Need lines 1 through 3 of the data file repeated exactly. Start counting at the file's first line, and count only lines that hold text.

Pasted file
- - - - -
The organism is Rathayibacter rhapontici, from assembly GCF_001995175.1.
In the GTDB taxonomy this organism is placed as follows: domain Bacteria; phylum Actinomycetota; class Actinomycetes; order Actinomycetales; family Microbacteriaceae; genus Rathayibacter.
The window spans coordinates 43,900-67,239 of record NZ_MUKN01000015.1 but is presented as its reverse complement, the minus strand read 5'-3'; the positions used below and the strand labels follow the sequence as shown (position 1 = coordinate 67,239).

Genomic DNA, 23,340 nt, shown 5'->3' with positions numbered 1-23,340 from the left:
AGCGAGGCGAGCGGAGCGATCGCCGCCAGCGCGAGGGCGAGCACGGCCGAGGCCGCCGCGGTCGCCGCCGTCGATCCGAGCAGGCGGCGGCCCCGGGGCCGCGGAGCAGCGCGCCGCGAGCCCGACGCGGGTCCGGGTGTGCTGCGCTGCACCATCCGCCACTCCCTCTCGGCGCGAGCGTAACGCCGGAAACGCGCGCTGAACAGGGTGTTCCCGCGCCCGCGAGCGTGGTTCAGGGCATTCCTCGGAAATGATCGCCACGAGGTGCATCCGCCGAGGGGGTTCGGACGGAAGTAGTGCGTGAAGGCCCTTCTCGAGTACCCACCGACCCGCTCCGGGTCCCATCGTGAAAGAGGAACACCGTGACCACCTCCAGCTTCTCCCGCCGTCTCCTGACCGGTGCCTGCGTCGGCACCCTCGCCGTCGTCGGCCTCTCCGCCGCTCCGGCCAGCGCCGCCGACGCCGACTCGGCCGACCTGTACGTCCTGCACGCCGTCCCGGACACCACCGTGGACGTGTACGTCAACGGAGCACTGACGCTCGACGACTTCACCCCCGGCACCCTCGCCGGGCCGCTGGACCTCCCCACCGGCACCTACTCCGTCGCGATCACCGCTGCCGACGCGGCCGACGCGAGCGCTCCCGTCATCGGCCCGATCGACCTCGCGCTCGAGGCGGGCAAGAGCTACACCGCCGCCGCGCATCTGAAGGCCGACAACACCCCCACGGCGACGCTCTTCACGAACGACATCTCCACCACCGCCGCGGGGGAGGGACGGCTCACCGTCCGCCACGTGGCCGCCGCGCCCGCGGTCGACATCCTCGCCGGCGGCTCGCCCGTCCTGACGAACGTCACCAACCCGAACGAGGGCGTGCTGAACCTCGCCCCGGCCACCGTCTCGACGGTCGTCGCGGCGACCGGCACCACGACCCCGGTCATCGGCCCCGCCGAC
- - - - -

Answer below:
The organism is Rathayibacter rhapontici, from assembly GCF_001995175.1.
In the GTDB taxonomy this organism is placed as follows: domain Bacteria; phylum Actinomycetota; class Actinomycetes; order Actinomycetales; family Microbacteriaceae; genus Rathayibacter.
The window spans coordinates 43,900-67,239 of record NZ_MUKN01000015.1 but is presented as its reverse complement, the minus strand read 5'-3'; the positions used below and the strand labels follow the sequence as shown (position 1 = coordinate 67,239).